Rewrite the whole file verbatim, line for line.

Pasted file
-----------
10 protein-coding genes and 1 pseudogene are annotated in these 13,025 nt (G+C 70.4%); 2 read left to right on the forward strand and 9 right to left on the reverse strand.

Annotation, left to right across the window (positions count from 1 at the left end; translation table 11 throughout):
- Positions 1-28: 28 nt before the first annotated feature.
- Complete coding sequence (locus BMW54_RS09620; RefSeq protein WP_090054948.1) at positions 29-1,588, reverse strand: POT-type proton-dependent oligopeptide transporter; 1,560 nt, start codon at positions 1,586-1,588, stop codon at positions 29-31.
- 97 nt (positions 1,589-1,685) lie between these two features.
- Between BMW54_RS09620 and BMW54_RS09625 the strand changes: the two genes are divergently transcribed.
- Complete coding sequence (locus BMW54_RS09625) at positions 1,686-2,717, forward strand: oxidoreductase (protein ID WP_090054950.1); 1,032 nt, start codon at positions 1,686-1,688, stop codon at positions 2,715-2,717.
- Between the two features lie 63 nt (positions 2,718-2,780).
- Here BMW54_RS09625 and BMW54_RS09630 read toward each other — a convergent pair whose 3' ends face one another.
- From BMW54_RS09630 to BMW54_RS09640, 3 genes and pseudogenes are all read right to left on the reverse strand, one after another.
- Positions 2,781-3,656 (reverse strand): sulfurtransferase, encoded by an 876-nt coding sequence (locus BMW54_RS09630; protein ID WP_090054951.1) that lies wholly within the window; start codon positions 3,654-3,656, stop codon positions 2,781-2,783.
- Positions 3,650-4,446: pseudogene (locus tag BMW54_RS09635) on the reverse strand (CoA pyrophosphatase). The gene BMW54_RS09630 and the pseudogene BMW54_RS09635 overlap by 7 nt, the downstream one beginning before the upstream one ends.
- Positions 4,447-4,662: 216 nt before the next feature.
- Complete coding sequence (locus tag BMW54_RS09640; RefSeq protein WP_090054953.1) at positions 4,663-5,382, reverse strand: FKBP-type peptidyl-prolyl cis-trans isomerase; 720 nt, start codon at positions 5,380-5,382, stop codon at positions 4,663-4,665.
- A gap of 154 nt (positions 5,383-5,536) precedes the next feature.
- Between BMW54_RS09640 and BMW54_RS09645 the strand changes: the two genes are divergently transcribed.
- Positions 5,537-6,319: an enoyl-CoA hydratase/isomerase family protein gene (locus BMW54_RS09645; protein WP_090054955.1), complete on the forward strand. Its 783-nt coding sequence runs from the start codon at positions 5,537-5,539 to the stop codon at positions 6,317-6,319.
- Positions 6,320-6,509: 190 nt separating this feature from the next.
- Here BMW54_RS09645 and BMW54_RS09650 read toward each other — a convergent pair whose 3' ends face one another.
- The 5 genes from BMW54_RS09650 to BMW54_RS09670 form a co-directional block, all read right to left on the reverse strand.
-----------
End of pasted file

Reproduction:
10 protein-coding genes and 1 pseudogene are annotated in these 13,025 nt (G+C 70.4%); 2 read left to right on the forward strand and 9 right to left on the reverse strand.

Annotation, left to right across the window (positions count from 1 at the left end; translation table 11 throughout):
- Positions 1-28: 28 nt before the first annotated feature.
- Complete coding sequence (locus BMW54_RS09620; RefSeq protein WP_090054948.1) at positions 29-1,588, reverse strand: POT-type proton-dependent oligopeptide transporter; 1,560 nt, start codon at positions 1,586-1,588, stop codon at positions 29-31.
- 97 nt (positions 1,589-1,685) lie between these two features.
- Between BMW54_RS09620 and BMW54_RS09625 the strand changes: the two genes are divergently transcribed.
- Complete coding sequence (locus BMW54_RS09625) at positions 1,686-2,717, forward strand: oxidoreductase (protein ID WP_090054950.1); 1,032 nt, start codon at positions 1,686-1,688, stop codon at positions 2,715-2,717.
- Between the two features lie 63 nt (positions 2,718-2,780).
- Here BMW54_RS09625 and BMW54_RS09630 read toward each other — a convergent pair whose 3' ends face one another.
- From BMW54_RS09630 to BMW54_RS09640, 3 genes and pseudogenes are all read right to left on the reverse strand, one after another.
- Positions 2,781-3,656 (reverse strand): sulfurtransferase, encoded by an 876-nt coding sequence (locus BMW54_RS09630; protein ID WP_090054951.1) that lies wholly within the window; start codon positions 3,654-3,656, stop codon positions 2,781-2,783.
- Positions 3,650-4,446: pseudogene (locus tag BMW54_RS09635) on the reverse strand (CoA pyrophosphatase). The gene BMW54_RS09630 and the pseudogene BMW54_RS09635 overlap by 7 nt, the downstream one beginning before the upstream one ends.
- Positions 4,447-4,662: 216 nt before the next feature.
- Complete coding sequence (locus tag BMW54_RS09640; RefSeq protein WP_090054953.1) at positions 4,663-5,382, reverse strand: FKBP-type peptidyl-prolyl cis-trans isomerase; 720 nt, start codon at positions 5,380-5,382, stop codon at positions 4,663-4,665.
- A gap of 154 nt (positions 5,383-5,536) precedes the next feature.
- Between BMW54_RS09640 and BMW54_RS09645 the strand changes: the two genes are divergently transcribed.
- Positions 5,537-6,319: an enoyl-CoA hydratase/isomerase family protein gene (locus BMW54_RS09645; protein WP_090054955.1), complete on the forward strand. Its 783-nt coding sequence runs from the start codon at positions 5,537-5,539 to the stop codon at positions 6,317-6,319.
- Positions 6,320-6,509: 190 nt separating this feature from the next.
- Here BMW54_RS09645 and BMW54_RS09650 read toward each other — a convergent pair whose 3' ends face one another.
- The 5 genes from BMW54_RS09650 to BMW54_RS09670 form a co-directional block, all read right to left on the reverse strand.